Module Title:Food Fermentation
Language of Instruction:English
Credits: 5
NFQ Level:8
Module Delivered In 1 programme(s)
Teaching & Learning Strategies: This module will be delivered through 60h of lecture and 30h of practical laboratory classes. Lectures will be interactive and include discussion, reflection and review of relevant research.
Module Aim: Introduce students to the variety of fermented food and beverage products that are used in Ireland and across the world to preserve and enhance food.
Learning Outcomes
On successful completion of this module the learner should be able to:
LO1 Summarize the relationships between the intestinal flora, the immune system, diet and health. Describe the range of Irish & global fermented food products and appraise their value in good health and the economy. Recognize the role of chemical preservation in the food industry: discuss cheap soy sauce, pickled onions, Chorleywood process. Evaluate the production of carcinogens as the downside of fermentation.
LO2 Identify the principal Lactic Acid Bacteria used to transform grains and milk into digestible food such as sourdough bread. yoghurt, quark, koumiss and kefir.. Appreciate the value of cheese as long-life milk differentiating among the bacteria and fungi that create it.
LO3 Catalogue some foreign fermented vegetable products (sauerkraut and kimchi); dry fermented meat products (chorizo, pepperoni); filamentous fungi fermented beans (tofu, tempeh, soy sauce, miso). and assess their potential in the Irish market.
LO4 Describe the production of acetic acid as secondary product from ethanol and its industrial and economic importance. Categorize organic acids (citrate, lactate and glutamate) as food industry products:and appraise their economic importance.
LO5 Create a delicious fermented food product and eat it.
Pre-requisite learning
Module Recommendations

This is prior learning (or a practical skill) that is recommended before enrolment in this module.

No recommendations listed
Incompatible Modules
These are modules which have learning outcomes that are too similar to the learning outcomes of this module.
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Co-requisite Modules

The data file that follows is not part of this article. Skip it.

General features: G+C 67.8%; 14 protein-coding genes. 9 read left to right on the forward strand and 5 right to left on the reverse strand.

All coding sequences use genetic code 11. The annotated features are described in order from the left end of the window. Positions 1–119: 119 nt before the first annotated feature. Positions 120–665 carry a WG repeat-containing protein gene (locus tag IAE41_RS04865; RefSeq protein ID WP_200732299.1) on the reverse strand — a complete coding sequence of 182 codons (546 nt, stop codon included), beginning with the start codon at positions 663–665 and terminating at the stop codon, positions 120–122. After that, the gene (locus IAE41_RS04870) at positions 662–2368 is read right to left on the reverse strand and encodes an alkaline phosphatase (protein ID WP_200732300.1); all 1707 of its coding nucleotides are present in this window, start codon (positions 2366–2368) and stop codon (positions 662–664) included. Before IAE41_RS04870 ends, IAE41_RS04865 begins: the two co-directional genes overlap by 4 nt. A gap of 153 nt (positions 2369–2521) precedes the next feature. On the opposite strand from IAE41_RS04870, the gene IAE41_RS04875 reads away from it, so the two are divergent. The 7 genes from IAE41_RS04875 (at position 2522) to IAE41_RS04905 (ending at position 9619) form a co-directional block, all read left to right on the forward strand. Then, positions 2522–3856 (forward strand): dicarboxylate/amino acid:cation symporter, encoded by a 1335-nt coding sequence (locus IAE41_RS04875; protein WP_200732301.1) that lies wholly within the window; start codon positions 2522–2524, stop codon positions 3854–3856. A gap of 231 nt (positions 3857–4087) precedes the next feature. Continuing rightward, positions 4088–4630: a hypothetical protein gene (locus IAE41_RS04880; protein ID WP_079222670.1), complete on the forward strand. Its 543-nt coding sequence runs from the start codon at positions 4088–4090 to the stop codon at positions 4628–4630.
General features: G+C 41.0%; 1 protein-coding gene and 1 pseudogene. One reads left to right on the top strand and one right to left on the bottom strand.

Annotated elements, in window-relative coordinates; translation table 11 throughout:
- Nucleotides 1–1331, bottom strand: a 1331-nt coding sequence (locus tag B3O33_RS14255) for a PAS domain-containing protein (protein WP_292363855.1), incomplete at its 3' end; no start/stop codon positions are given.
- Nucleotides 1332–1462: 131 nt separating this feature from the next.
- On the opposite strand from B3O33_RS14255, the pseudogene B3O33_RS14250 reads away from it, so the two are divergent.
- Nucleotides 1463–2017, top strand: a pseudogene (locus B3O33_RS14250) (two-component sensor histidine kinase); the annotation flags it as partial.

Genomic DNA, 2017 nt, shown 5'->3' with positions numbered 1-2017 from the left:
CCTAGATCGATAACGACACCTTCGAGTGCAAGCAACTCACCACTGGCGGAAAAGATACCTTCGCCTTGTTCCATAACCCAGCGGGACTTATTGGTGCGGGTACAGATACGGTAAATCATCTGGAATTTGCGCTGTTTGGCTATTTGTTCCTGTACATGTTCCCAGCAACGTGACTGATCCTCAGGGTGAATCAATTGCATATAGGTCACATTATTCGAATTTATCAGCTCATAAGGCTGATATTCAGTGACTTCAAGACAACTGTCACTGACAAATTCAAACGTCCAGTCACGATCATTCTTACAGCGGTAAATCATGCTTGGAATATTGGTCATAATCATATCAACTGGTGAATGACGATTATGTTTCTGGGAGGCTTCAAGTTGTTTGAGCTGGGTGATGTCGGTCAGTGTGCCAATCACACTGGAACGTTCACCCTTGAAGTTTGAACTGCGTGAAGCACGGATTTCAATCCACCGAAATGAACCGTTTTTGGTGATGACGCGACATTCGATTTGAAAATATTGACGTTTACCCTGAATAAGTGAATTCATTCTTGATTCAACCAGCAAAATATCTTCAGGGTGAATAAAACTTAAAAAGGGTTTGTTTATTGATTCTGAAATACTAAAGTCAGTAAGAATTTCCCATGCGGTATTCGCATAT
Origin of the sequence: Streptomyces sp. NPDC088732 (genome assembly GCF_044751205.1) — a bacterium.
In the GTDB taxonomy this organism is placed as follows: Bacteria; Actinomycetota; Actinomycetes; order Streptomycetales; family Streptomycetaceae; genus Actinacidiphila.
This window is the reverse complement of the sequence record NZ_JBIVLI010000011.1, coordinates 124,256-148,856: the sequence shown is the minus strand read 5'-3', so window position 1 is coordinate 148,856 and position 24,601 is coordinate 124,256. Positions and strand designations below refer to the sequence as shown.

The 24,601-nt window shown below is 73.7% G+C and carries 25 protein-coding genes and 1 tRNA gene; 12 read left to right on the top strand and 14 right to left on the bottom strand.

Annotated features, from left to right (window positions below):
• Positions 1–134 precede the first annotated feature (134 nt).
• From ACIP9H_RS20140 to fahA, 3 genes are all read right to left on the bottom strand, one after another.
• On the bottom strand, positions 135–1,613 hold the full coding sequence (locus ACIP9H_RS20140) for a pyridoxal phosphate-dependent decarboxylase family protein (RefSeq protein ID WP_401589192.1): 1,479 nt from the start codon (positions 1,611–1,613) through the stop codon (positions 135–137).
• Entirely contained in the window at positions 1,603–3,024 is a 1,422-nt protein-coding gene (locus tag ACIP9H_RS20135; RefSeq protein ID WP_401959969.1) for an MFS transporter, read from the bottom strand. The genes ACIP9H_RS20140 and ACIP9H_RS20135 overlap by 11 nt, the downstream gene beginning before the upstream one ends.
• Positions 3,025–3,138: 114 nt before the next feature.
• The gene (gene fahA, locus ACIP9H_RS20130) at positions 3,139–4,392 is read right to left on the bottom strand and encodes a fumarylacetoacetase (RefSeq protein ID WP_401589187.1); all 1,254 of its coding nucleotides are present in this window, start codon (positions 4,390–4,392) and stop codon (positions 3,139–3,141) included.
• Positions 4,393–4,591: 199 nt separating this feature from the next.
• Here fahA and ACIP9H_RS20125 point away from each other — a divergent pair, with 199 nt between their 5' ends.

No Co-requisite modules listed
Requirements
This is prior learning (or a practical skill) that is mandatory before enrolment in this module is allowed.
No requirements listed
 

Module Content & Assessment

Indicative Content
Intestinal flora
There are 200 trillion cells in our guts mostly bacterial from 10,000 different species. They are vital for vitamin production, efficient digestion, immunological protection and general well-being
Fermented food overview
The Irish are famously conservative in their food tastes. As buttermilk in scones yields to quark and creme fraiche, wecan become aware of a rich diversity of tasty. healthy and enriching alternatives to frozen pizza.
Milk
The Irish are one of the few populations where lactose is tolerated beyond weaning into adulthood. This gives us access to a wide range of delicious and healthy milk-based food products which we are only now beginning to exploit: beyond yoghurt, The World!
Sourdough
A delicious and interesting alternative to the ubiquitous sliced-pan. Anyone can make sourdough starter on the kitchen windowsill, home-made bread for a lifetime
Cabbage
In multi-cultural Ireland, bacon and cabbage is yielding plate-space to fermented greens like sauerkraut and kimchi - a challenge to embrace?
Salami
Irish sausage is heavily adulterated with meal and has a dangerously short shelf-life. Salami, chorizo and other fermented food products provide an alternative method of preserving food than the freezer
Fermented beans
Tinned beans, a staple of Irish nurseries are one way of preserving this rich protein source. East Asia has a wide variety of options for extending shelf-life of beans - tofu for starters
Proteolytic digestion:
You can release the umami-rich flavors from soya beans by long slow fermentation or you can produce glutamate by a proteolytic digestion in a vat. Industrial vinegar can replace bacteria-produced lactic acid. lactic acid
Downside
Fermentation is necessarily a complex process which is only partly understood. By-products include a cocktail of chemicals which may not all be 'healthy'.
Assessment Breakdown%
Continuous Assessment10.00%
Project10.00%
Practical20.00%
End of Module Formal Examination60.00%
Special Regulation
Students must achieve a minimum grade (35%) in both the practical/CA and final examination.
Continuous Assessment
Assessment Type Assessment Description Outcome addressed % of total Assessment Date
Essay Invent a novel Irish food product that requires fermentation or enzymatic processing. Describe ingredient sources, manufacture and marketing as problems that need to be solved. 1,2,3 10.00 n/a
Project
Assessment Type Assessment Description Outcome addressed % of total Assessment Date
Project Present a food product that you have never eaten: talk about its production methods, production costs, health benefits and health contra-indications 1,2,3 10.00 n/a
Practical
Assessment Type Assessment Description Outcome addressed % of total Assessment Date
Practical/Skills Evaluation Perfecting edible food-products using the techniques of fermentation: sourdough bread, yoghurt, sauerkraut and kefir. 2,3,5 20.00 n/a
End of Module Formal Examination
Assessment Type Assessment Description Outcome addressed % of total Assessment Date
Formal Exam Examination to demonstrate understanding of the learning outcomes. 1,2,3,4 60.00 End-of-Semester

ITCarlow reserves the right to alter the nature and timings of assessment

 

Module Workload

Workload: Full Time
Workload Type Frequency Average Weekly Learner Workload
Lecture 30 Weeks per Stage 2.00
Laboratory 30 Weeks per Stage 1.00
Total Hours 90.00
 

Module Delivered In

Programme Code Programme Semester Delivery
CW_SABRE_B Bachelor of Science (Honours) in Brewing and Distilling 4 Mandatory